These are typical cases of Central's detective work in emergencies.

To stay at her switchboard while fire, flood, and explosion threaten her safety, warning people and making connections, is a part of her job that the public has heard about frequently—so much a part of her job that she takes it as a matter of course, and will stick at the switchboard until ordered away.

But her persistent, ingenious search for persons who are wanted urgently is quieter and not so well known, because it is often conducted as a matter of routine, all in the day's work, and not heard of outside the telephone service.

In a big city exchange these cases are usually handled by a chief operator, or "Information." The latter has facilities for finding people by name, neighborhood, occupation, and so forth. Familiarity with emergencies gives her a quick, cool head, and as she rapidly runs down names and telephone numbers in her special lists, these can be handed to switchboard operators and a dozen called at once.

A big city, too, has its police and fire departments, its hospitals and emergency crews, always ready for action. Right over the head of every telephone operator in a city exchange, constantly in sight, are printed instructions for reaching these organizations. Central's ear is keen to detect the call from an excited person, and her training makes her expert in extracting information and sending in an alarm. Back of her are the supervisors, chief operator, and information desk, so that very often a word or two sent in over the nearest telephone sets the whole emergency organization of a city at work.

But in the suburbs, small towns, and lonely villages, with perhaps one or two operators on watch in the dead of night, it is very different. Then Central must be ready for anything, and handle it herself.

First Aid by Telephone

ONE night in a little factory town a signal lamp flashed before the lone operator. She plugged in, but got no response. It was the telephone of a mill some miles away. She rang back, and finally got an answer from an excited workman, who told her a man had cut an artery and was bleeding to death. He had tried to telephone, but could not leave the wounded man. Central called the nearest doctor and sent him to the mill, and also got simple instructions for first aid and telephoned them to the workman.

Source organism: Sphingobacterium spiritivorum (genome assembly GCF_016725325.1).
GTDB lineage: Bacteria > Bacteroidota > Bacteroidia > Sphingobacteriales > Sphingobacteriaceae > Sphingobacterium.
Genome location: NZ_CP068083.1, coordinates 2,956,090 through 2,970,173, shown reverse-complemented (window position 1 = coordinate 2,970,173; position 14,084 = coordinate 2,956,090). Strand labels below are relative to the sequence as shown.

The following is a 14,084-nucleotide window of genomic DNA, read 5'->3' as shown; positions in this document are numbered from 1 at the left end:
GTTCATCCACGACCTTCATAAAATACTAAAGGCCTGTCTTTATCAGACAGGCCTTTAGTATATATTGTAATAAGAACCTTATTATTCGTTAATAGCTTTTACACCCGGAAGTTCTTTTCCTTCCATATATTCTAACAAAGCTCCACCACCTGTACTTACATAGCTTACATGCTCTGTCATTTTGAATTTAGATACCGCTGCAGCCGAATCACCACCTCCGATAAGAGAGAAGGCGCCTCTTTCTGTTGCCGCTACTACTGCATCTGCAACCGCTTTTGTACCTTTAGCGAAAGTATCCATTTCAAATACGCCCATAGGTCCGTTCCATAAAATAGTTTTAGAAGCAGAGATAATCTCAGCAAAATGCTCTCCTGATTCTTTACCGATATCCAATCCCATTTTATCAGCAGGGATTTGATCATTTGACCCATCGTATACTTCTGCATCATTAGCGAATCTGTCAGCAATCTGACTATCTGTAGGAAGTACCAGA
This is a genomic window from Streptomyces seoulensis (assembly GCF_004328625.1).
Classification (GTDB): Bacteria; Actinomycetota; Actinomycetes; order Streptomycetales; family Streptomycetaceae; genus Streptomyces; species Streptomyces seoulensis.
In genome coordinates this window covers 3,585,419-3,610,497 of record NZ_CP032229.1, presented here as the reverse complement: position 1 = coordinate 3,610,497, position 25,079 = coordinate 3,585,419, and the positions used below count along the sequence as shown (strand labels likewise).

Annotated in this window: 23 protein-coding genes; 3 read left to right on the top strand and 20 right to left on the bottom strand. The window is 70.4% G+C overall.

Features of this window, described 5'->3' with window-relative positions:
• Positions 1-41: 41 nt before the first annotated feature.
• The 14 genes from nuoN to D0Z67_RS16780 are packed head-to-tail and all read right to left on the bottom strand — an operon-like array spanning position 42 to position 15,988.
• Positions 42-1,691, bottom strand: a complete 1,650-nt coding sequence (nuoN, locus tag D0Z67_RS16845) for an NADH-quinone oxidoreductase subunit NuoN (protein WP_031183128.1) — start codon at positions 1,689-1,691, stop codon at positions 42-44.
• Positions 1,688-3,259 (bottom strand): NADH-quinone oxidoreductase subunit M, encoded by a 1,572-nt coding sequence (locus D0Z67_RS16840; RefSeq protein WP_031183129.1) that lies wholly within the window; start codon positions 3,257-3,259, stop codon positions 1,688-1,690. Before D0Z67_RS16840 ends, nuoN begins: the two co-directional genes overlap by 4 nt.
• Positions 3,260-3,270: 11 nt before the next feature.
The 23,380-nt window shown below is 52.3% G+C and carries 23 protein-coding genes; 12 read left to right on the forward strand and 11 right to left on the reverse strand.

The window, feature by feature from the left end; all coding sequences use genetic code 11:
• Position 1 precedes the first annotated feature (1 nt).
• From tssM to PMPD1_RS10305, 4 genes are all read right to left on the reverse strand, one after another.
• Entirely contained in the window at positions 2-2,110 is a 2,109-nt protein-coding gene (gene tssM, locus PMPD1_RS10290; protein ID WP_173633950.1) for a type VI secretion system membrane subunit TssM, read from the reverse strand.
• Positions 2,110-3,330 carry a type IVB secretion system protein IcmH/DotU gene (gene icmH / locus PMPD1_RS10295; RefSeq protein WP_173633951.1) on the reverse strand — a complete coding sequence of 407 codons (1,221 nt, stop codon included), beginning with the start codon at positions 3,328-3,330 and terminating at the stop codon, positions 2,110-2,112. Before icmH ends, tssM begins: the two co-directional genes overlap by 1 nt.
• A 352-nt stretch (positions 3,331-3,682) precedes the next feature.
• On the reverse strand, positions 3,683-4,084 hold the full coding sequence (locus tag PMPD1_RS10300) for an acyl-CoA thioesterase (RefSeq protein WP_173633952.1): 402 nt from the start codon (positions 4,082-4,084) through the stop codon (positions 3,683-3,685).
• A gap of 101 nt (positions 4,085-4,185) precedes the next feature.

If you ever plan a crime, be cautious about carrying it out near a telephone, or first carefully wire the receiver to the hook, so it can not possibly fall off while you are struggling with the victim. For a receiver off the hook, and vague sounds coming through to Central, have often led to the capture of criminals. The receiver has been knocked off accidentally, or somebody has taken it off in terror and been prevented from speaking. Central's suspicions are aroused, she notifies the police, and the burglar or assailant is caught.

Again, a receiver off the hook may mean that some lonely person has been taken sick, and managed to reach the telephone, but not been able to speak. By piecing things together and using her knowledge of the community, the operator in a small town often renders vital service.

Central seldom fails in sympathy or resources when confronted with an emergency, for she must have such qualities before she becomes a telephone operator at all. Tests are made to determine her fitness—she must be confident, a clear thinker, have a fair school education, be healthy, keen, and interested in her work. On top of that, she is given a training that fits her to cope with almost anything that comes along in the traffic. Several weeks are spent at a training school, operating on a practice switchboard, answering test calls that teach her to make all sorts of connections and handle all sorts of people.

The Spirit of the Service

WHEN Central takes her place in a real telephone exchange as a seasoned operator, the spirit of the service permeates her. This is as definite as the corps feeling of railroad, military, or any other disciplined organization. Wake her at home in the middle of the night, while off duty, with some emergency that she knows will put pressure on telephone facilities, and instantly she is on her way to her exchange, ready to go through rain, flood, snow—what not—to reach the switchboard and help.

The public—and that is you—owes Central consideration, courtesy, and thanks for her emergency work.

It also owes her a peculiar kind of emergency coöperation that can best be explained by an actual illustration.